I’ve posted several times recently with guidance and reflections on Exit Tickets (here and here, for example. Or even here) but this morning I got a fascinating note from Leanne Riordan, who teaches are Holabird Academy in Baltimore. She wanted to share some clever ideas her colleagues are using to include a level of self-monitoring and self-reflection for students. She writes:
I’d like to chime in to the exit ticket conversation with an idea to encourage student reflection and develop metacognition in conjunction with the exit ticket. In my school I’ve noticed some teachers have the students turn their exit tickets into bins, based on the students’ own perception of their understanding. One bin might be something like “I’ve got this!” while another is labeled “More practice please.” In between could be “I need some help” or “I’m almost there.”
In addition to helping the students be more mindful about their outcomes at the end of the lesson, I think these piles can also help with buy-in later when you pull a group for corrective teaching. The teacher should reference that the students in the small group did not answer correctly, and they also asked for help. Or, if most of the class said they needed help, the teacher could open the next lesson with a connection to this purpose. Something like, “I noticed that most of the class asked for more help with __, so we are going to spend 10 minutes going over it again, in a different way that will help you understand it better.”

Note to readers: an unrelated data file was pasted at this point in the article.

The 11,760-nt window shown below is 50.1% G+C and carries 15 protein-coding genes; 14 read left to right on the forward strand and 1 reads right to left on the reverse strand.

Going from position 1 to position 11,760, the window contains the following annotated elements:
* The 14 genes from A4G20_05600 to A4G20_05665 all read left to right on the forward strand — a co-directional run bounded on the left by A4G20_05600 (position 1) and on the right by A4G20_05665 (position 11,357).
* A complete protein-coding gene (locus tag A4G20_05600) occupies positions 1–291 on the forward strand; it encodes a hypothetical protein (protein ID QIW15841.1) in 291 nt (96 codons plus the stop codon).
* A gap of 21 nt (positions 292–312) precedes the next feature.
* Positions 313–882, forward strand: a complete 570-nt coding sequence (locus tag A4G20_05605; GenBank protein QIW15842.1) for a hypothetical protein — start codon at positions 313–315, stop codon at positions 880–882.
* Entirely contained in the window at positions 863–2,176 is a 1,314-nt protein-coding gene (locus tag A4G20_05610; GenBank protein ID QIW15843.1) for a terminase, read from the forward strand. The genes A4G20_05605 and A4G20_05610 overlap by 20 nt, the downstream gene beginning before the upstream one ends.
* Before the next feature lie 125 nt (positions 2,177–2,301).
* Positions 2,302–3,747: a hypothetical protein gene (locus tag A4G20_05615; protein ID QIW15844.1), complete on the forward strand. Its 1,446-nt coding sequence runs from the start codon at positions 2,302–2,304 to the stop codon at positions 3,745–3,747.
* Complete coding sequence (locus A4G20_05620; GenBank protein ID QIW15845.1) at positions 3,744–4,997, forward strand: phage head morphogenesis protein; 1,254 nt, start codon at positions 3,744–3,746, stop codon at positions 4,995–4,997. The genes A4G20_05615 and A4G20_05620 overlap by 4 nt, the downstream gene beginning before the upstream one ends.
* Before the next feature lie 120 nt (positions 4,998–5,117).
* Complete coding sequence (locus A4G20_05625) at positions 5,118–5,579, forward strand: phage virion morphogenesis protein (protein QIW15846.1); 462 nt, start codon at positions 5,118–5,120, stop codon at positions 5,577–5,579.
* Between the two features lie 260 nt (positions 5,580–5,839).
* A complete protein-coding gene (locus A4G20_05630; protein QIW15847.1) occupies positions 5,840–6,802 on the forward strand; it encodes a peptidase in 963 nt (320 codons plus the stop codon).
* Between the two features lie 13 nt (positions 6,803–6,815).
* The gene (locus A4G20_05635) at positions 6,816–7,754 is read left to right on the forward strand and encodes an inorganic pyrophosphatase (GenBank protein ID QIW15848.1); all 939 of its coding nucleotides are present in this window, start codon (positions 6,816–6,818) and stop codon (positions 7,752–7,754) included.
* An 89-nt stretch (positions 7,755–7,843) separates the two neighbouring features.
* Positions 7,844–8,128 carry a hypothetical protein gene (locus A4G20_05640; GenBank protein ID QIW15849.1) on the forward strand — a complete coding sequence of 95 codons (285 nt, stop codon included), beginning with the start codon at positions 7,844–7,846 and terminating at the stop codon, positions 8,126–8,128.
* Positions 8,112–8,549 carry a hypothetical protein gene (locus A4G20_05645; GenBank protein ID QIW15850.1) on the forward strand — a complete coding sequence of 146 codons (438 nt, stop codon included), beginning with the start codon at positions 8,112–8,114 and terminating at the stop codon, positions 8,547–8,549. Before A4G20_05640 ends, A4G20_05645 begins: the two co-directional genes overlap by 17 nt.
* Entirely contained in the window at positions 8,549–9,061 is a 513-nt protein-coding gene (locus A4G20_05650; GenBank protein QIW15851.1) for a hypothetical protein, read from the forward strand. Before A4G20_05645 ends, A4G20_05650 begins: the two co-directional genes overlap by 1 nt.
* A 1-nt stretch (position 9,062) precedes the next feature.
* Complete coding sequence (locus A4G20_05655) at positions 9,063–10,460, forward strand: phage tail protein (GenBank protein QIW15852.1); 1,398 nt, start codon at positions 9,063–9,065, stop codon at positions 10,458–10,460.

I also think it would be interesting to compare how the students rated their understanding vs. their actual performance. Are some overconfident, or not confident enough? Are the students able to correctly assess their level of knowledge or ability to problem solve? How do the student-created piles compare to the scored piles?
I am attaching a few of photo examples from Erika Savage’s third grade classroom.
Fascinating stuff, right? It’s neat that teachers don’t RELY on self-report –they still get the objective data–but gather additional information that can be a tool that can foster conversations among teachers and with students about the correlation between student’s perception of their own mastery and what the exit tickets show. Or, as Leanne pointed out, you could even follow up with process-oriented diagnostic questions for students who report they need more help (“WHY do you think you did not get it the first time? Were you actively listening? Did you take careful notes? Can I see them?” Etc.)
Anyway, thanks to Leanne and her colleagues at Holabird for sharing.